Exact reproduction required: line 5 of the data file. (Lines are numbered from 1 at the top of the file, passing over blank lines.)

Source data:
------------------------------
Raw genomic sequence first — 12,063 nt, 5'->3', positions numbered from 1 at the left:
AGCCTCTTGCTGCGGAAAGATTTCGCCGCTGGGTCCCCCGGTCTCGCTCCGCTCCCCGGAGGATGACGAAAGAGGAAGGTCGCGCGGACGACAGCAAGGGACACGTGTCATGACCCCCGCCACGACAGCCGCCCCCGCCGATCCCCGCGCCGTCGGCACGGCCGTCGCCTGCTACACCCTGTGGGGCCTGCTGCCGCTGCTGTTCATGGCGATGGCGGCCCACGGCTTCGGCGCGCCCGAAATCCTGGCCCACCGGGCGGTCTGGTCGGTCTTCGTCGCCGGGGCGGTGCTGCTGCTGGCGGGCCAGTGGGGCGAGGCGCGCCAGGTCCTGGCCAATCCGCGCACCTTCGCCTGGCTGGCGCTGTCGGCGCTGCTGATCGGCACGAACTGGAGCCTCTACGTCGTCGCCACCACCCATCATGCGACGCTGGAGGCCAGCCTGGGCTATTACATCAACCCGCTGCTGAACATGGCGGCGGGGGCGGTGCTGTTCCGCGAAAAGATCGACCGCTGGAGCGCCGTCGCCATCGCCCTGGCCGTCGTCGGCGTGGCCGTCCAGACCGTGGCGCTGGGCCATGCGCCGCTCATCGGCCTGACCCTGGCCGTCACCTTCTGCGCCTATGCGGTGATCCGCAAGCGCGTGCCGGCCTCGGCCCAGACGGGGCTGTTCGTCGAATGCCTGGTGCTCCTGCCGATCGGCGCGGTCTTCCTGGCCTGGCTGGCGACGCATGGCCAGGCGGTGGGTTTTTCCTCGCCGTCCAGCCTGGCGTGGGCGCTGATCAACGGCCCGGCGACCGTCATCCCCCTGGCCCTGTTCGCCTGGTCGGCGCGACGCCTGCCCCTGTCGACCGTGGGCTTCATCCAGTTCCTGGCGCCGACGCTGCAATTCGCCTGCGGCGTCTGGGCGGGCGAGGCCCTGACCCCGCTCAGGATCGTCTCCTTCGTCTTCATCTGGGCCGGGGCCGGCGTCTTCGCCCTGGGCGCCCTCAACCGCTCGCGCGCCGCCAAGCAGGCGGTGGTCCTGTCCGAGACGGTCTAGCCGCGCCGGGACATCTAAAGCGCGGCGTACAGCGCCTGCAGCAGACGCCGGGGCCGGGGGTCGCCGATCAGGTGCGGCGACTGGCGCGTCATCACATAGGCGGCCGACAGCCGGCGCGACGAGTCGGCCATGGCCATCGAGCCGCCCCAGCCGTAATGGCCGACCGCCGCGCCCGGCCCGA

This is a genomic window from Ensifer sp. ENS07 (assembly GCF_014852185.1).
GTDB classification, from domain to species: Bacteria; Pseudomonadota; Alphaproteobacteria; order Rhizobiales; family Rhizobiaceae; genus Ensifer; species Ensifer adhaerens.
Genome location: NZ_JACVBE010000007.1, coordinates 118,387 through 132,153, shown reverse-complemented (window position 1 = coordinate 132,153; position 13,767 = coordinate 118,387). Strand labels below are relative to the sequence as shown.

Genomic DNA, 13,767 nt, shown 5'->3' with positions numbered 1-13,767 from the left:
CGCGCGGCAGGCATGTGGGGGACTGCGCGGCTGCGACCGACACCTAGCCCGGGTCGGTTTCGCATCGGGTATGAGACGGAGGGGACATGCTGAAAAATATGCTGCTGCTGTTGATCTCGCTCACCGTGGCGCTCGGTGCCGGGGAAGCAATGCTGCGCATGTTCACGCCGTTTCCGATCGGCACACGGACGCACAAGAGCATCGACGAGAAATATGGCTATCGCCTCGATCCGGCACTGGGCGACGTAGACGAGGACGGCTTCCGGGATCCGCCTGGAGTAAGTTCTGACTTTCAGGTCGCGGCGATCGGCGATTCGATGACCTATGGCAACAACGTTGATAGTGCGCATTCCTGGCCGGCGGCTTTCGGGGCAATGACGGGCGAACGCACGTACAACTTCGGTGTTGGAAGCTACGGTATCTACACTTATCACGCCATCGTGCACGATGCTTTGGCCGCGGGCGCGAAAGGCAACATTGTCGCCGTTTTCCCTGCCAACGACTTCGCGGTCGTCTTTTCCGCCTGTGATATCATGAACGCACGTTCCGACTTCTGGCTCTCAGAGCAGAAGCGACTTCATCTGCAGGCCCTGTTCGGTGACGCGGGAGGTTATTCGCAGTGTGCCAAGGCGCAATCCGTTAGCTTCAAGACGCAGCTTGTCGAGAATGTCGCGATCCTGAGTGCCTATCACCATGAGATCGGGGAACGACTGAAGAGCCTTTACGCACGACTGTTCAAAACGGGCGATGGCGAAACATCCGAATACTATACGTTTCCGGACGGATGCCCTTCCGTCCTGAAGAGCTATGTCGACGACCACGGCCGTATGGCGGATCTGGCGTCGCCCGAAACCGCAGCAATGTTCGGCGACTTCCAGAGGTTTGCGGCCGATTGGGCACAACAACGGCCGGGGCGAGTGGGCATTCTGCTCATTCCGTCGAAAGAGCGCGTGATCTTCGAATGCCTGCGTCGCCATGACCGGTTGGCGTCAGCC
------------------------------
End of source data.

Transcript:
Genome location: NZ_JACVBE010000007.1, coordinates 118,387 through 132,153, shown reverse-complemented (window position 1 = coordinate 132,153; position 13,767 = coordinate 118,387). Strand labels below are relative to the sequence as shown.